Rating: R / Runtime: 2 hours and 3 minutes
An action film shouldn’t be compelled to live up to the heights of a “Die Hard” or the efficiency and marksmanship of a “John Wick” to be considered a blast at the cineplex. If an action film can deliver side-splitting humor, unbreakable chemistry between two characters, and flair that oozes its way into finely staged action set pieces, then you have a winning combination. “Bad Boys” has been the standard of which buddy cop films have tried to emulate and walk in the same quality footsteps for the last 25 years. The new, and possibly final, entry in the trilogy carries on the same favorable hallmarks that will have longtime fans of the series sitting on cloud nine while also ingratiating newcomers who love stylish and intense blockbusters. Will and Martin remain the best one-two punch working in cinema hands down, and they enjoyed a deserved send off fit for living legends.
Mike Lowrey (Will Smith) and Marcus Burnett (Marcus Lawrence) are still ripping the beautiful and glossy streets of Miami even with Father Time having paid them a visit. Just when things seem set for these guys to ease their way into a life after law enforcement, Mike ends up on the wrong end of an almost successful assassination attempt that has him rethinking his legendary status within Miami PD as “Bulletproof Mike”; it gives him a sense of mortality that he hasn’t gotten a drastic taste of until now. Mike wants to forge on the scorched earth path of tracking down his shooter while Marcus wants to move on from the chaos of law enforcement and settle into being a newly minted grandpa who loves watching reality television. Eventually, the two best friends realize they will need each other more than ever if they want to take down this new vicious threat who has a bit of history with Mike and is looking for bloodthirsty vengeance.
Screenwriters Chris Bremner, Peter Craig, and Joe Carnahan display ambition in crafting a story that pays homage to the Bad Boys brand while also taking some new avenues in adding deep stakes to the festivities. The humor is at a high level, dividing its time between callbacks that die-hard fans will enjoy and the gold standard of back and forth banter that Will and Martin have down to a delicate science. There are serious moments centered on the passage of time, family, mortality, death, and the old adage of “every sin has a consequence”. One area of the story adds a new layer to the character of Mike Lowery and his hidden past that made him into what he is; no spoilers here, but the added dimension represents an emotional core that audiences will appreciate outside of the usual action film hijinks. We have the old guard of characters that will be familiar and a new set that adds something modern to keep the film from just being a retread of past ideas. Newcomers such as Vanessa Hudgens, Paola Núñez, Alexander Ludwig, and others do a serviceable job being more than just window dressing in the presence of Will and Martin. They aren’t fully developed but don’t become annoying either with their time on the screen. Kate del Castillo and Jacob Scipio carve out a place as brutal and intimidating antagonists who carry a clear purpose, and some might say justifiable reason, to carry out the mayhem and suffering they want to inflict on our main characters.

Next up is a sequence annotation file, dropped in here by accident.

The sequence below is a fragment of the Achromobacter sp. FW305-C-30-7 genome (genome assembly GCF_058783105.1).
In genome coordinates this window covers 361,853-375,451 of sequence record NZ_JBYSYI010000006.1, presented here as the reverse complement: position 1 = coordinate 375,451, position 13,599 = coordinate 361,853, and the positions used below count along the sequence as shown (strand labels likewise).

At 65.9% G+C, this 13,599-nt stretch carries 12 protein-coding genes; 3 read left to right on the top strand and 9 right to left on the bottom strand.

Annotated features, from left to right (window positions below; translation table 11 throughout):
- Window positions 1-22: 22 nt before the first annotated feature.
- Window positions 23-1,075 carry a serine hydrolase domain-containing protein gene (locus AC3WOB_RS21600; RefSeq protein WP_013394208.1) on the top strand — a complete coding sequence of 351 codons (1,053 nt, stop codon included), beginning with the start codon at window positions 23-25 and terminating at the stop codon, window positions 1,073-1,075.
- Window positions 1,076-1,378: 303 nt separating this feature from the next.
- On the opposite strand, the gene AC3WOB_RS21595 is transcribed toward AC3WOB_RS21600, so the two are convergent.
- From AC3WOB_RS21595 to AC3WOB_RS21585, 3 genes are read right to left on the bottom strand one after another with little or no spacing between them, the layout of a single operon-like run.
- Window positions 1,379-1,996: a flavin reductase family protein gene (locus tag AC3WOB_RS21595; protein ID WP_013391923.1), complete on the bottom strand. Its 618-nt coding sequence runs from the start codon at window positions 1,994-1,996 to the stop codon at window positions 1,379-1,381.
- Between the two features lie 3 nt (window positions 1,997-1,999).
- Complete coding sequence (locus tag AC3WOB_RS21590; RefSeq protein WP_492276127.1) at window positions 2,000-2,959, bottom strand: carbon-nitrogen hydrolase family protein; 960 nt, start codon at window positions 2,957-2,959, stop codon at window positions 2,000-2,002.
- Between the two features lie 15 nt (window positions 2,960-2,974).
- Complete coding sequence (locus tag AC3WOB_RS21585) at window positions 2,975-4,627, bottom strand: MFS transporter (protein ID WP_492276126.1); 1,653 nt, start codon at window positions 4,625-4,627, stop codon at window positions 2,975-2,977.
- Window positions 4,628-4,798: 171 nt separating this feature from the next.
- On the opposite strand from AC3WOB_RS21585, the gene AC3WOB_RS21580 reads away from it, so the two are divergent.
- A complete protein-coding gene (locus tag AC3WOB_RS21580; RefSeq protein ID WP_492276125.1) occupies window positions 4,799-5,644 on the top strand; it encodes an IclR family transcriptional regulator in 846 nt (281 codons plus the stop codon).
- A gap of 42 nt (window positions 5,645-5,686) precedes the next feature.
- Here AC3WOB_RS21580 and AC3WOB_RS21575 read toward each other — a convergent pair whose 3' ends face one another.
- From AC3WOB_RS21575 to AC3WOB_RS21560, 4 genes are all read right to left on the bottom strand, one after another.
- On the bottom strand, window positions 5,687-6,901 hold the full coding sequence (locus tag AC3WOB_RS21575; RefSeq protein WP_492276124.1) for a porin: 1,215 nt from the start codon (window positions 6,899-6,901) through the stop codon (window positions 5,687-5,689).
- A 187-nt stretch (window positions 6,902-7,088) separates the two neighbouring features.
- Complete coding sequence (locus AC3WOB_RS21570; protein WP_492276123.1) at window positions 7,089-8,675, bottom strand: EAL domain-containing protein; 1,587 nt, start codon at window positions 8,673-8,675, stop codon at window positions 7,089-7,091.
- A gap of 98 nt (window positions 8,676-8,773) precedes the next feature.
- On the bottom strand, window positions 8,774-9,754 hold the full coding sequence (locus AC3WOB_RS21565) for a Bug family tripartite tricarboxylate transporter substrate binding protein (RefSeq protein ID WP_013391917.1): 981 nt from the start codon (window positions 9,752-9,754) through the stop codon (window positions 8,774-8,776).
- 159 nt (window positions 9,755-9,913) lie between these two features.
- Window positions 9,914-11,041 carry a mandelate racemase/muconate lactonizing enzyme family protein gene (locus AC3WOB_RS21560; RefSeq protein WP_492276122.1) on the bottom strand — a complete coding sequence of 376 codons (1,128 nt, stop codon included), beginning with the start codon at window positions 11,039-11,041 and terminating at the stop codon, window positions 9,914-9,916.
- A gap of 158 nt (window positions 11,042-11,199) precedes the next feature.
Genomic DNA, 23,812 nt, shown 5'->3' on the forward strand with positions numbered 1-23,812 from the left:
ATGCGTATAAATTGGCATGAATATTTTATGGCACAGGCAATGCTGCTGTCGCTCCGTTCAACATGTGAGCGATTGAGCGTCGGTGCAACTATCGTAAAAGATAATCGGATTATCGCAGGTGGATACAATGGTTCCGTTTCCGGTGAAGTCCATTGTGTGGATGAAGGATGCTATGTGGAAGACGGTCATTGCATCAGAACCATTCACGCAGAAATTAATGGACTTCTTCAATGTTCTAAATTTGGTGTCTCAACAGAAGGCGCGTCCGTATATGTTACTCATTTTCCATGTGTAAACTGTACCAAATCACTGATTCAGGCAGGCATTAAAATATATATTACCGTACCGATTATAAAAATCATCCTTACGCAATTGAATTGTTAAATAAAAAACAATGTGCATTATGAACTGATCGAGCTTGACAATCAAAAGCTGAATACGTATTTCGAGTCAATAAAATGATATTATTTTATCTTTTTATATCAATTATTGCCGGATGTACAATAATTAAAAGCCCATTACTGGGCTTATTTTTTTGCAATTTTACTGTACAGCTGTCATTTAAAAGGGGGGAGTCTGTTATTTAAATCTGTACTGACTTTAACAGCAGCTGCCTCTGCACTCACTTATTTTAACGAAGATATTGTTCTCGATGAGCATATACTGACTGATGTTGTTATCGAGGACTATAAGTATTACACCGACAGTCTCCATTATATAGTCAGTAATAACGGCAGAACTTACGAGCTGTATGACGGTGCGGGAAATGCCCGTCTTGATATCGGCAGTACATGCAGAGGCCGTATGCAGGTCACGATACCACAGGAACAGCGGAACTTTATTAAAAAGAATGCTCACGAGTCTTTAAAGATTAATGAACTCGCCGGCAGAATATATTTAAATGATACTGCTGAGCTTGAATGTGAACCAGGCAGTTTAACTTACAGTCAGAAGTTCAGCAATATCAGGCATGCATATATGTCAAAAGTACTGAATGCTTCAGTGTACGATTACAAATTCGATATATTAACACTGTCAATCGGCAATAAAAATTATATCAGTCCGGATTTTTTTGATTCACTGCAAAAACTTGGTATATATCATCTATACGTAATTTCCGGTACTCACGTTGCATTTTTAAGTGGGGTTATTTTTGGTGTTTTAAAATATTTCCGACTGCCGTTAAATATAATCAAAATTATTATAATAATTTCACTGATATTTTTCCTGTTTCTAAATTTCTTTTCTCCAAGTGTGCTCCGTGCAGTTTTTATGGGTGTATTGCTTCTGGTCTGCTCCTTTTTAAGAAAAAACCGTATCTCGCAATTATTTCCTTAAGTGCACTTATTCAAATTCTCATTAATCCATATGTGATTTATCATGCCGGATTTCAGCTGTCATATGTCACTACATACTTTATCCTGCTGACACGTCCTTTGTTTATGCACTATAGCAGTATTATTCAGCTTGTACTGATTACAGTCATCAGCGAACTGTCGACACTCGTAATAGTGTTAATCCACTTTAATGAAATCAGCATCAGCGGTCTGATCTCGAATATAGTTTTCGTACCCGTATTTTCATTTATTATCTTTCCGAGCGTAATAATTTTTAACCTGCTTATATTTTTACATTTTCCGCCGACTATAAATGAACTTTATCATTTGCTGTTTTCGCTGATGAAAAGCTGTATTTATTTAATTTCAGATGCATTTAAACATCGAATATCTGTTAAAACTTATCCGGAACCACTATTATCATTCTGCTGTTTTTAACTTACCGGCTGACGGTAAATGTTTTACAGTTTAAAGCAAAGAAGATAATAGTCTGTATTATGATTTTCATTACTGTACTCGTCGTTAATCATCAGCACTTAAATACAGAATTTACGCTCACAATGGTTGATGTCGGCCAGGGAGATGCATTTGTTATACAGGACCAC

I will admit in my deepest thoughts of nostalgia that I did miss Michael Bay’s high-octane overindulgent action set pieces and the massive number of explosions out of nowhere this time around, but I have no problem with the restrained efforts from the directing duo of Adil El Arbi and Bilall Fallah. The action jumps off the screen with a certain bounce that is admirable in its use of careful quick edits and some one-take shots that are very well done. If there is any word that can describe the tone of the camera movement, it has flashy written all over it. Direct jump cuts, immediate whip pans, and handheld work will keep the viewer on the edge, creating an intensity akin to a volcano ready to explode. Hand to hand combat is strong and features some striking stunt choreography, although unfortunately, it is very easy to tell when the stuntmen are on screen apart from the actors.
If this is the end for the saga of “Bad Boys”, then it has a glorious and satisfying sendoff. This film is not an Oscar contender or even one that will stand the test of time to be known as a guilty pleasure, but it doesn’t have to be in order to show people a fun time. Will and Martin have the special kind of hard to find chemistry that is enough to compel anyone to buy a ticket, and it upholds the prestige set by its predecessors in the buddy cop genre. “We ride together, we die together, Bad Boys for life.”
Caless Davis is a Seattle-based film critic and contributor to the Feelin’ Film Podcast. He loves any discussion of film and meeting new people to engage in film discussions on any subject. You can follow him on Twitter and Instagram.